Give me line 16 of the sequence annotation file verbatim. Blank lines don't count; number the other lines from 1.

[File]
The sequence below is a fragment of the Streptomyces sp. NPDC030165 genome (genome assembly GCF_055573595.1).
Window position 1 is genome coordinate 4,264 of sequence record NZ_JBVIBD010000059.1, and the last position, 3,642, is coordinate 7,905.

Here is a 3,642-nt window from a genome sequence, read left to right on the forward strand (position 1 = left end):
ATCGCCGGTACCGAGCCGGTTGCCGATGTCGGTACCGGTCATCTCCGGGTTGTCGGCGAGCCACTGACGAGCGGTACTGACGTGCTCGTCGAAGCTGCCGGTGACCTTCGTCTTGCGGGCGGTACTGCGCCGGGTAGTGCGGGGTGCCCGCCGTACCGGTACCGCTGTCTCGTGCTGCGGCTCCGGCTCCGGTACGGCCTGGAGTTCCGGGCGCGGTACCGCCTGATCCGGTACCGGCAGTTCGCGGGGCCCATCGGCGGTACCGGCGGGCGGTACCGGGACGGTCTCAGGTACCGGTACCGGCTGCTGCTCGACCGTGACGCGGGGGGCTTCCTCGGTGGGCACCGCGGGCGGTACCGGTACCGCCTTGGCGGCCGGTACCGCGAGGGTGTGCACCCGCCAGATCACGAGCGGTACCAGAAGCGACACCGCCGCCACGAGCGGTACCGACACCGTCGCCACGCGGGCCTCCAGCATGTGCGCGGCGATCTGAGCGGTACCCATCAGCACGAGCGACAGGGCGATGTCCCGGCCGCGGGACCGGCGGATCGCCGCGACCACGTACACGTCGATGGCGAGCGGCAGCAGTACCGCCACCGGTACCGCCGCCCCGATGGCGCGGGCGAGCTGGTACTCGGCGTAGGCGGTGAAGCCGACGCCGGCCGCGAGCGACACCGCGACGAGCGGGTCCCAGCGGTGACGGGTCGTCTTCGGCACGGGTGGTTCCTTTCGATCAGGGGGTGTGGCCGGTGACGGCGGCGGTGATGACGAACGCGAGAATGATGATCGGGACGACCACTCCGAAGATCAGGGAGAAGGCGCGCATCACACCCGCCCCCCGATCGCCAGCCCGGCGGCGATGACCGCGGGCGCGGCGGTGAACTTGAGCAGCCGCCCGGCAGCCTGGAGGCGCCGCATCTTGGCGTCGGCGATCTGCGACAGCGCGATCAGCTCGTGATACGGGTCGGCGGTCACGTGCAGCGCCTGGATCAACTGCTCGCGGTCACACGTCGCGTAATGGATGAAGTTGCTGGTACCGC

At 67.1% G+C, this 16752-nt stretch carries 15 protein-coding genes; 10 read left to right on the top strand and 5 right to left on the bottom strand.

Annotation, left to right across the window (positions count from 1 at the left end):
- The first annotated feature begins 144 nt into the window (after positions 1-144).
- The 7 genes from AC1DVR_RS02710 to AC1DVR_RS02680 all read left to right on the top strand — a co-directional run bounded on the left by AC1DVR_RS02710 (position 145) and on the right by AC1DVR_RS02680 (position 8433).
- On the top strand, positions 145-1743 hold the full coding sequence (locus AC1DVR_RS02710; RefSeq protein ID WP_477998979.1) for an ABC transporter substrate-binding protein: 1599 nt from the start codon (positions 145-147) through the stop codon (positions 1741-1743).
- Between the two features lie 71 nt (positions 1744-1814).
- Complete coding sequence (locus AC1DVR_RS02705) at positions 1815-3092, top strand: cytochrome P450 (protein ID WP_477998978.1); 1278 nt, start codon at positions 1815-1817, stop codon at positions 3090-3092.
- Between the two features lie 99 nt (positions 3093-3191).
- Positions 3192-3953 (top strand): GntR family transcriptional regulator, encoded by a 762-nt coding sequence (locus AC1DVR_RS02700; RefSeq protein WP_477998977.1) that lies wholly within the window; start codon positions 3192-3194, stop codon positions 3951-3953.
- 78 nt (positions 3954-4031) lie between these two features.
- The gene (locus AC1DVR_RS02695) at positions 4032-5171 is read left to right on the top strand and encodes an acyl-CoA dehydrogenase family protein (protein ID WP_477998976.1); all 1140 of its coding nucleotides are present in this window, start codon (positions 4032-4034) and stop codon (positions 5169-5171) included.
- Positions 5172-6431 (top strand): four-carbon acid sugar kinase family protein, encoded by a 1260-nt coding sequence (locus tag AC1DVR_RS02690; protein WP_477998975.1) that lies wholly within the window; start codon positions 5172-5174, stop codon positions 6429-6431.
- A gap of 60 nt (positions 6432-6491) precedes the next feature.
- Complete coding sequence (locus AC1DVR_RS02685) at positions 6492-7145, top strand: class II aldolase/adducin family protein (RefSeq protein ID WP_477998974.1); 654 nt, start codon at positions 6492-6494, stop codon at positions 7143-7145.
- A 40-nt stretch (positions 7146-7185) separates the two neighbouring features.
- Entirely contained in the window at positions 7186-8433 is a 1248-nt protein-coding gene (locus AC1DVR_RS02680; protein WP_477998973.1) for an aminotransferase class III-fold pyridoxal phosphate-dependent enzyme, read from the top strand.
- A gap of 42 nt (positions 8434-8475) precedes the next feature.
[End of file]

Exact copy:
- Positions 5172-6431 (top strand): four-carbon acid sugar kinase family protein, encoded by a 1260-nt coding sequence (locus tag AC1DVR_RS02690; protein WP_477998975.1) that lies wholly within the window; start codon positions 5172-5174, stop codon positions 6429-6431.